Jimmy Wales, the co-founder of Wikipedia, will leave the board of the Guardian newspaper after opting to launch his own rival news operation that will compete for staff, stories and donations.
The 50-year-old, who joined the board of Guardian Media Group as a non-executive director little over a year ago, has revealed plans to launch Wikitribune, an outlet aiming to provide “factual and neutral” news coverage.
Mr Wales has said he plans to hire up to 20 journalists to work on the operation.
Wikitribune will be funded by donations, putting it in direct competition with the Guardian, which frequently appeals to online readers for voluntary contributions in lieu of digital subscriptions.
He said: “Jimmy Wales will be stepping down from the GMG board by mutual agreement, given the potential for overlap in our work. We wish him well with the new project.”
Mr Wales has seized on concern around “fake news” online to promote Wikitribune, arguing “the news is broken and we can fix it“.
Guardian Media Group’s spokesman said: “We welcome all efforts to combat the rise of fake news. Our rapid growth in traffic and Guardian membership show that the demand for independent, trusted and high-quality journalism is greater than ever. ”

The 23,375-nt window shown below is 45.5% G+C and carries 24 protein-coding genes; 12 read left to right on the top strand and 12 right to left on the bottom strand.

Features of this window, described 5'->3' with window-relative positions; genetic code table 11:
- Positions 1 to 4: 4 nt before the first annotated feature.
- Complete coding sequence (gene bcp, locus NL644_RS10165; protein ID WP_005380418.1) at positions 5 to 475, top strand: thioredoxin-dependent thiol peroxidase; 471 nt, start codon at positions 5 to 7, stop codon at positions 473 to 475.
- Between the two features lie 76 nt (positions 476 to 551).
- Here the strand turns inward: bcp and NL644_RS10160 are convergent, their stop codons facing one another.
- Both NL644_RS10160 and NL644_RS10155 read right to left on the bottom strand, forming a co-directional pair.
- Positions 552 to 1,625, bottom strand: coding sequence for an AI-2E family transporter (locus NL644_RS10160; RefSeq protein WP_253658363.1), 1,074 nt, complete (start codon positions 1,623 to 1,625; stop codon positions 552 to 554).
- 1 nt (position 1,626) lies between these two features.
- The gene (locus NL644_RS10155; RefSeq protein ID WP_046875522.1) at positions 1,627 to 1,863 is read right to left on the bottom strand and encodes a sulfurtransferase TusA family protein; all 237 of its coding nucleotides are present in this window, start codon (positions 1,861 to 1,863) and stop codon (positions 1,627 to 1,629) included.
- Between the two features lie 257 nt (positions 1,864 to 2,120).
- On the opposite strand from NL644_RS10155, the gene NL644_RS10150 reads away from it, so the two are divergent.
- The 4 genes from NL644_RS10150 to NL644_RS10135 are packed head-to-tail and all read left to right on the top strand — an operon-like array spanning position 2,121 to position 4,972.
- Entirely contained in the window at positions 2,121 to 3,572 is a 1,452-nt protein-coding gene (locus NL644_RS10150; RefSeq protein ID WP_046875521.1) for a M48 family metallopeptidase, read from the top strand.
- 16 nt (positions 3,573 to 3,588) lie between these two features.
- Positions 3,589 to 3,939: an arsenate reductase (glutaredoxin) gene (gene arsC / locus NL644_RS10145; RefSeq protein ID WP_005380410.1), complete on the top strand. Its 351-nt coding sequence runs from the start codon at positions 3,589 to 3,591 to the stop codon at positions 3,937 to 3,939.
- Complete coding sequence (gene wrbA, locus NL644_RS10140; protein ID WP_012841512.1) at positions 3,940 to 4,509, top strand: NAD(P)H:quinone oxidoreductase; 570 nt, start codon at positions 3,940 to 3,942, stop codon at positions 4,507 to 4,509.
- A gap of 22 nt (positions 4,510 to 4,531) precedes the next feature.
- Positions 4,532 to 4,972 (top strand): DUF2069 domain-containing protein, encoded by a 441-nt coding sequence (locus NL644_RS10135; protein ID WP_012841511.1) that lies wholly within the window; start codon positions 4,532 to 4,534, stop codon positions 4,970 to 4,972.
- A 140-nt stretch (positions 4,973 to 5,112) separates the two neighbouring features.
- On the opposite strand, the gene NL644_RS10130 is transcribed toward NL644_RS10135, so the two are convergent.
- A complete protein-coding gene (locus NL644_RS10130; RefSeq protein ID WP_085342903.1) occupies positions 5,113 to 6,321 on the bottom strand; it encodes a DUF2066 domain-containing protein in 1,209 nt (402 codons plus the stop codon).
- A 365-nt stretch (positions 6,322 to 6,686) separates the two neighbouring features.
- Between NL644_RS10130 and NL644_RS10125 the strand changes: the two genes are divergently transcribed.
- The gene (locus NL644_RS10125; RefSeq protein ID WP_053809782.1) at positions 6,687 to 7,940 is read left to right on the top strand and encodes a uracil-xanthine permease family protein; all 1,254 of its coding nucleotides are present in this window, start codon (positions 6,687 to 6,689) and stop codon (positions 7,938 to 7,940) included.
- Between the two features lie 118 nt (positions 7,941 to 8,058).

The left-leaning title is seeking to boost membership and donation revenues in light of a tough advertising market.
Online revenues have not risen quickly enough to make up for declining print sales, with the bulk of market growth taken up by Google and Facebook.
A spokesman for Guardian Media Group said Mr Wales’s plans meant he could no longer sit on the newspaper’s board.
The Guardian was on track to burn £90m in cash last year and has warned staff to expect further redundancies as it seeks to reach break-even in two years.
Mr Wales said: “I am a huge admirer of the Guardian and am honoured to have been involved as a member of the GMG board. I will continue to be an avid fan of their integrity for news and journalism.”
He has said he will take a hands-on role in his latest venture and remains chairman of The People’s Operator, a mobile service provider that gives a shares of its revenues to good causes.
It floated on AIM on a £100m valuation in 2014 but has struggled to build its subscriber base and now has a market capitalisation of less than £11m.